The elderly person who was furtively observing from a distance comes over and asks, “What are you doing?”

“Oh, hello! Just taking some photos.”

“I thought you were one of those land surveyors. Anyway, what are you photographing that house for?”

“Well, I think it’s pretty.”

“Pretty? It’s awful how it’s about to fall down. What use is there to take photos of it?”

“Ah, yes... I feel sad to see things disappearing.  This kind of building reminds me of the house where I grew up in my old hometown.  So I wanted to record it in photographs for exhibitions. Would it be okay to photograph?”

“Wonder if those photos will turn up in weird places. Some strangers took photos the other day and left, and I wonder whether that was broadcasted. Another time, so many of them came all at once and took photos...were they also trying to make exhibitions? It looks just hideous to me.  How odd. Well, I guess no two minds think alike... well, go ahead.”

“Yes, thank you. Take care.”


The time I have spent in Seoul almost outweighs the time I used to live in the countryside.

It has been here in Seoul that I have met a lot more people and had diverse experiences.

Despite all of that, the childhood memories that fill my mind are as lucid as my accent, which never changes.

Perhaps it’s because Seoul is the site in which I always confront the continuum of the reality, while the space around the country house leaves traces.


The hometown that I occasionally visit is filled with things that remind me of my past.

The river (it’s called a river, but is much closer to a stream) where I used to fish, swim and sled in all seasons; the mountains that I endlessly explored without catching a single rabbit (Hwanseok once burnt the entire mountain while playing with fire); the entrance of the town, which was spooky day in and day out because of a nearby cemetery; Hyunghoon’s hut full of all kinds of snakes; the peach tree at Okboon’s that I desperately wanted to take a peach from; the persimmon tree at Yongsoo’s whose fruits tasted different from ours; the empty lot in front of the town hall where we played games like stick-tossing, marble-throwing, and hitting the tombstone with a stone, the rice paddies, the fields…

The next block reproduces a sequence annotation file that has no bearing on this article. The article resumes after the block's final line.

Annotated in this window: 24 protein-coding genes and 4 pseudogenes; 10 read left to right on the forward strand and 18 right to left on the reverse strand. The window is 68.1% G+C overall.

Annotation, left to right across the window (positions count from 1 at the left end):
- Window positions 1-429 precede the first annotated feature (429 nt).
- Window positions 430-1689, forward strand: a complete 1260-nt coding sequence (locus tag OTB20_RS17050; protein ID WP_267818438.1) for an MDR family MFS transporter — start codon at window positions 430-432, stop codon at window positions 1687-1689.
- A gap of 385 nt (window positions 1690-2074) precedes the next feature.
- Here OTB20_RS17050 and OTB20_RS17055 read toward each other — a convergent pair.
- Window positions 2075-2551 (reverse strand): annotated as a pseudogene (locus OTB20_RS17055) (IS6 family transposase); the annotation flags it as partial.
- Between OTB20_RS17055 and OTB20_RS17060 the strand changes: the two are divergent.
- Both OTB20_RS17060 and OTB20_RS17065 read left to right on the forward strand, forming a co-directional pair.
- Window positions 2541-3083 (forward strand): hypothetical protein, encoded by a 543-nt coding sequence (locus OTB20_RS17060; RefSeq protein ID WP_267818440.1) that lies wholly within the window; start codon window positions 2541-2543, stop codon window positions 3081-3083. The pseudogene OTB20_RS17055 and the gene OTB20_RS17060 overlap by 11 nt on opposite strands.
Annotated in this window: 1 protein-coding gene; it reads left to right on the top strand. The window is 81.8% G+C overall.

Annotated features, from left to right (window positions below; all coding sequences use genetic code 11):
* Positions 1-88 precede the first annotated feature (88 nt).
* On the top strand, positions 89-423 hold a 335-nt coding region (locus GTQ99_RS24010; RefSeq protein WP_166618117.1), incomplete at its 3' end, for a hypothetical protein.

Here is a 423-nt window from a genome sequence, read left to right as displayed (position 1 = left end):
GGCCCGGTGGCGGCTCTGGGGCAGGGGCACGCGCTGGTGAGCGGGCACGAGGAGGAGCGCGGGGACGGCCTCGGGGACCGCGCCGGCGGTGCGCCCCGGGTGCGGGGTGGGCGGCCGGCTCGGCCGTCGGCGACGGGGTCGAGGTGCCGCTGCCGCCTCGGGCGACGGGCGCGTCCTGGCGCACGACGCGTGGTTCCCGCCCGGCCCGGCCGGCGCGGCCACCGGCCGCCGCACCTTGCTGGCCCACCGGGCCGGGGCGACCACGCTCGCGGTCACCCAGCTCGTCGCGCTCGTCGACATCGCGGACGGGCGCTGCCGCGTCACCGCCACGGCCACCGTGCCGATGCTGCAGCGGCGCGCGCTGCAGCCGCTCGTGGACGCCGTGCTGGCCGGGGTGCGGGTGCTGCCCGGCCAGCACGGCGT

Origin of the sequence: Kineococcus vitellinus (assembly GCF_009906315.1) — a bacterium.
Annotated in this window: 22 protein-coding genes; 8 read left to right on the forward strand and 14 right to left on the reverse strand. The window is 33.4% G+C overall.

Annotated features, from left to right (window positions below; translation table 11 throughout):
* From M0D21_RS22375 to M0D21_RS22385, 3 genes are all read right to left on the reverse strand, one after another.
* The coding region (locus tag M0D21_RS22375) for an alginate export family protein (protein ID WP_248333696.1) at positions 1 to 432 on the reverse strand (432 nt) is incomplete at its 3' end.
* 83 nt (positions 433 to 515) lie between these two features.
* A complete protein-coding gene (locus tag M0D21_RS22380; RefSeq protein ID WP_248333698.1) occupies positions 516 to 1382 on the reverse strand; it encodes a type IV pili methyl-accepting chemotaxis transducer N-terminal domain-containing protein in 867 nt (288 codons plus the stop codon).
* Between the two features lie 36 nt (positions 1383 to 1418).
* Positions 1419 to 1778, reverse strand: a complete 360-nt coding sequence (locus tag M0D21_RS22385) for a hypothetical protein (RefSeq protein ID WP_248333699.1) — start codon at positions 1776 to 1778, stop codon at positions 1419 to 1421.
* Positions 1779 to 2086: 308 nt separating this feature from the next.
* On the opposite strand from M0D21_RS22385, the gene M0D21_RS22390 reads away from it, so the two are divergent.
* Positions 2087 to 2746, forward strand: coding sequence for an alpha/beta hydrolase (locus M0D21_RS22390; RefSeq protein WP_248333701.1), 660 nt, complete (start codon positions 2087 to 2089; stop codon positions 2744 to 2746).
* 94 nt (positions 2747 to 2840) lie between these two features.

People are slowly disappearing.

The houses, streams, rice paddies, fields, and mountains are also disappearing.

Memories are disappearing.

It is a natural phenomenon, since the world is always changing.

Nonetheless, this feeling of emptiness in the corner of my heart keeps revealing those memories.

Maybe I am searching for an escape from them.

My childhood longing to become an adult has expired.

My gaze, where the camera stays, is not from wanting to enter into the memories, but perhaps from no longer wanting to become an adult.


Artist/ Yunho Kim